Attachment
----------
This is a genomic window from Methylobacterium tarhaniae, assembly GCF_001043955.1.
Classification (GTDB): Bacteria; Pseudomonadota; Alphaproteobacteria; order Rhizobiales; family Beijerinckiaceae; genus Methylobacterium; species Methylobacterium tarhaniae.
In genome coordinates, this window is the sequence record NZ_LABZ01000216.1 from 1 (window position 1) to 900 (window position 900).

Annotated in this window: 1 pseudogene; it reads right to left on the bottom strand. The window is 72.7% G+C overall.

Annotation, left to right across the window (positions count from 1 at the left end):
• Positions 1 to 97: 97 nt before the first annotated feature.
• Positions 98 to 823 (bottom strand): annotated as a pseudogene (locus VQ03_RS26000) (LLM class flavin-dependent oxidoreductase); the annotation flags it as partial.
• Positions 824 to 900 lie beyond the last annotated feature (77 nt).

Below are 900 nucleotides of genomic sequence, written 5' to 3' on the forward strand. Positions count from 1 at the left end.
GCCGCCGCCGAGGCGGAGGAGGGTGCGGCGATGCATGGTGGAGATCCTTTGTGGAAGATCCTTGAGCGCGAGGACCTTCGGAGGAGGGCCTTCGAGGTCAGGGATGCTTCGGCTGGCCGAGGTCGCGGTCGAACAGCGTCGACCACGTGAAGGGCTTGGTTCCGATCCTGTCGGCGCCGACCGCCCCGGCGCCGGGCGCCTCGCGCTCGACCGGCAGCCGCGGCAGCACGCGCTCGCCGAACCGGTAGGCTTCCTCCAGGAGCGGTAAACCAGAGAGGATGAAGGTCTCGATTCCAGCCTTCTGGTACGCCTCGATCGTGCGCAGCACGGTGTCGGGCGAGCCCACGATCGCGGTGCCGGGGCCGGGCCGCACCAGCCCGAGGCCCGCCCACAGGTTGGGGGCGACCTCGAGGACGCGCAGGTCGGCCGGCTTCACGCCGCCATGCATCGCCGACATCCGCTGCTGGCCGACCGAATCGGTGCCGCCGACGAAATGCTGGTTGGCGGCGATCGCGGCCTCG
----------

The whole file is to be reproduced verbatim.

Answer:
This is a genomic window from Methylobacterium tarhaniae, assembly GCF_001043955.1.
Classification (GTDB): Bacteria; Pseudomonadota; Alphaproteobacteria; order Rhizobiales; family Beijerinckiaceae; genus Methylobacterium; species Methylobacterium tarhaniae.
In genome coordinates, this window is the sequence record NZ_LABZ01000216.1 from 1 (window position 1) to 900 (window position 900).

Annotated in this window: 1 pseudogene; it reads right to left on the bottom strand. The window is 72.7% G+C overall.

Annotation, left to right across the window (positions count from 1 at the left end):
• Positions 1 to 97: 97 nt before the first annotated feature.
• Positions 98 to 823 (bottom strand): annotated as a pseudogene (locus VQ03_RS26000) (LLM class flavin-dependent oxidoreductase); the annotation flags it as partial.
• Positions 824 to 900 lie beyond the last annotated feature (77 nt).

Below are 900 nucleotides of genomic sequence, written 5' to 3' on the forward strand. Positions count from 1 at the left end.
GCCGCCGCCGAGGCGGAGGAGGGTGCGGCGATGCATGGTGGAGATCCTTTGTGGAAGATCCTTGAGCGCGAGGACCTTCGGAGGAGGGCCTTCGAGGTCAGGGATGCTTCGGCTGGCCGAGGTCGCGGTCGAACAGCGTCGACCACGTGAAGGGCTTGGTTCCGATCCTGTCGGCGCCGACCGCCCCGGCGCCGGGCGCCTCGCGCTCGACCGGCAGCCGCGGCAGCACGCGCTCGCCGAACCGGTAGGCTTCCTCCAGGAGCGGTAAACCAGAGAGGATGAAGGTCTCGATTCCAGCCTTCTGGTACGCCTCGATCGTGCGCAGCACGGTGTCGGGCGAGCCCACGATCGCGGTGCCGGGGCCGGGCCGCACCAGCCCGAGGCCCGCCCACAGGTTGGGGGCGACCTCGAGGACGCGCAGGTCGGCCGGCTTCACGCCGCCATGCATCGCCGACATCCGCTGCTGGCCGACCGAATCGGTGCCGCCGACGAAATGCTGGTTGGCGGCGATCGCGGCCTCG